Yogurt is one of those foods that you can enjoy at any time of the day; like a hearty breakfast, a mouth-watering midday snack or even a tasty dessert to end the night. And as good as it may taste plain, you can add toppings to yogurts to make them more nutritious. Since yogurt is packed with bone-strengthening nutrients like calcium and vitamin D, it’s good for protecting fragile bones.
That being said, it’s important that when thinking about what to put in your yogurt, you choose ingredients that emphasize the benefits of yogurt. If you’re looking for more foods to help prevent your bones from aging, you might want to consider one in particular. According Emma Laing, PhD, RDNnational spokesperson for the Academy of Nutrition and Dietetics, says the best yogurt combination to prevent your bones from aging is prune yogurt.
Dr. Laing says yogurt combined with prunes can strengthen bones.
“Recent research has shown that eating a small number of prunes (i.e. dried plums) each day is helpful in maintaining bone strength,” says Dr. Laing. “Prunes contain potassium, magnesium, and vitamin K along with other bioactive compounds that have been linked to preventing bone loss.”
How to Add Prunes and Bone-Strengthening Foods to Your Yogurt
Although prunes aren’t everyone’s number one fruit choice, they do offer a number of benefits. Therefore, it is worth trying to incorporate them into your yogurt. As a recipe option, Dr. Laing suggests adding cooked prunes to a bowl of plain yogurt. Then sweeten the bowl with honey or a sugar substitute and add cinnamon to taste. Then you can enjoy it as a nutritious breakfast or snack.
If you don’t seem to like adding prunes to your yogurt, Dr. Laing suggests a second option: other fruits!
“Many fruits contain bone-strengthening nutrients like potassium, magnesium and vitamin C and have been linked to preventing skeletal fractures,” she says.
For another recipe idea, Dr. Laing suggests taking a mason jar or tall glass and creating a colorful fruit and yogurt parfait.
“Layer plain yogurt with whatever fresh or frozen fruit you have on hand, such as strawberries, bananas, blueberries, papaya, kiwi, or pineapple,” recommends Dr. Laing. “Top the granola parfait with crunchy whole grains or other nuts or seeds to provide extra protein and magnesium.
Adding any of these ingredients (with or without the crunch) can also be blended into a smoothie. Dr. Laing recommends adding fresh or frozen spinach to your smoothie for extra amounts of vitamins A, C, K, B vitamins, calcium, potassium and magnesium. To create a smoother drinkable yogurt, you can also add milk, water or 100% juice when mixing.
For more recipes and ideas, you can visit the Academy of Nutrition and Dietetics website.
Yogurt, in general, is a great food to add to your diet.
Whichever option you choose, Dr. Laing touts the benefits of adding yogurt to your diet.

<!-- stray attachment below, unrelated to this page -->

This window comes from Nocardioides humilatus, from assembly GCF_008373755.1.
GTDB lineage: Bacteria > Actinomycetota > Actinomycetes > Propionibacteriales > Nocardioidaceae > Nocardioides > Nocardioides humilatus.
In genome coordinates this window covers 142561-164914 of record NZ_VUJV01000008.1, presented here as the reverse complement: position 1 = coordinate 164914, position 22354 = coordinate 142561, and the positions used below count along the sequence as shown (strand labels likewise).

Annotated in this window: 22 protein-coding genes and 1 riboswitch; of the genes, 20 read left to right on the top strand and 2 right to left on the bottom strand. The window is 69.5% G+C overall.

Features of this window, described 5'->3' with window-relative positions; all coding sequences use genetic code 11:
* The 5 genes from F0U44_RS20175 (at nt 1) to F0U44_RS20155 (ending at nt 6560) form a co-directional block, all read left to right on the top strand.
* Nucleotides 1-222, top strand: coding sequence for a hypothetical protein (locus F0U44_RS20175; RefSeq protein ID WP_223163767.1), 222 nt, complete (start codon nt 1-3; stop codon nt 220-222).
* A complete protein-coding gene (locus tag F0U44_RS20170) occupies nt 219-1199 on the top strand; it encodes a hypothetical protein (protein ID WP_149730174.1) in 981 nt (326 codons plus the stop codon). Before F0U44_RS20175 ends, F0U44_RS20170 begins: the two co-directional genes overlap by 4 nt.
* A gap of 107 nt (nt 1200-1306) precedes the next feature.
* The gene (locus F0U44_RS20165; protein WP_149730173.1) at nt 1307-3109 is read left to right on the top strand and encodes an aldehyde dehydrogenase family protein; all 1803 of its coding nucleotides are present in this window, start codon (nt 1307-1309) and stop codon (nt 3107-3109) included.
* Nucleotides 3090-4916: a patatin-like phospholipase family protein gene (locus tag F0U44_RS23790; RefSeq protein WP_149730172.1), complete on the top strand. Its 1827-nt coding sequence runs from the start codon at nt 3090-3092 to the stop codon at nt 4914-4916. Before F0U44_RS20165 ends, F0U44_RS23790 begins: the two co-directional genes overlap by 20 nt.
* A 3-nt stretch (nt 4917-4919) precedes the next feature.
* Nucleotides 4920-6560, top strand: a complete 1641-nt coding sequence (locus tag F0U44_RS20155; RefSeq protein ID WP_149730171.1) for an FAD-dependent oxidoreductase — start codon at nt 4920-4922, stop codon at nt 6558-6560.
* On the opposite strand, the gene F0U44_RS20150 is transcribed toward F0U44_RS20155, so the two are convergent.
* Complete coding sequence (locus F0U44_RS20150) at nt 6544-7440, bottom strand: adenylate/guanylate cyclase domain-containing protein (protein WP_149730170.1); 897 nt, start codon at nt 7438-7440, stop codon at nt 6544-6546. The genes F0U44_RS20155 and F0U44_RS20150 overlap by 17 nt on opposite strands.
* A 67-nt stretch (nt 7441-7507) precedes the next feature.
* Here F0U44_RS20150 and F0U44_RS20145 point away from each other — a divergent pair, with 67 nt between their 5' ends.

“Yogurt is a versatile food on the market,” she says. “You can find it in many flavors. Also in regular fat, low-fat, and fat-free form. And, in frozen, chilled, drinkable, or squeeze form.”
She goes on to say that, like many dairy products, certain brands of yogurt can be excellent sources of calcium. Plus, they can be loaded with protein and other “bone-friendly” nutrients.
“Protein, in particular, is an important macronutrient for bone and muscle health,” says Dr. Laing. “Because muscle has a profound influence on bone, nutrients that support muscle also support bone and vice versa.”
According to Dr. Laing, yogurts like Greek, Icelandic, Australian, and French varieties of yogurt are high in protein. Meanwhile, plant-based yogurts are good options for bone health when fortified with vitamin D and calcium.
The benefits of yogurt don’t stop there…
“Yogurt is unique in that it contains ‘good bacteria,’ which can contribute to the balance and diversity of bacteria in your gut,” says Dr. Laing. “These good bacteria have been shown to support bone and immune health, among other health benefits.”
For example, Dr. Laing explains that gut bacteria help digest food, destroy harmful microorganisms, and can even produce vitamins.
“The gut microbiome has been studied as a potential regulator of bone health,” she says. “Researchers have linked probiotics in yogurt to improved calcium balance and decreased bone loss.”
Otherwise, how to prevent your bones from aging
“A dietary pattern that includes a variety of nutrient-dense foods can support bone health,” says Dr. Laing. “This is in addition to weight-bearing physical activities and the use of medications as prescribed.”
According to Dr. Laing, these are the foods recommended by the Bone Health and Osteoporosis Foundation, as well as the Dietary Guidelines for Americans:
- Dairy products (like low-fat milk and yogurt)
- Fish (like sardines and canned salmon)
- Fruits and vegetables
- Foods fortified with calcium and vitamin D (such as milk, soy foods, juices, and whole-grain cereals)
“These foods contain nutrients that have been shown to benefit the musculoskeletal system, says Dr. Laing. “This includes protein, vitamins A, C, D and K, B vitamins, calcium , magnesium and potassium.
Finally, when it comes to supporting optimal bone health, Dr. Laing suggests finding a nutrition expert who can meet your needs. Indeed, nutritional recommendations vary from one individual to another depending on various factors. This includes age genetics, physical activity habits, and medication use.
“Registered dietitian nutritionists can help you navigate appropriate food sources and the need for supplements if needed,” says Dr. Laing.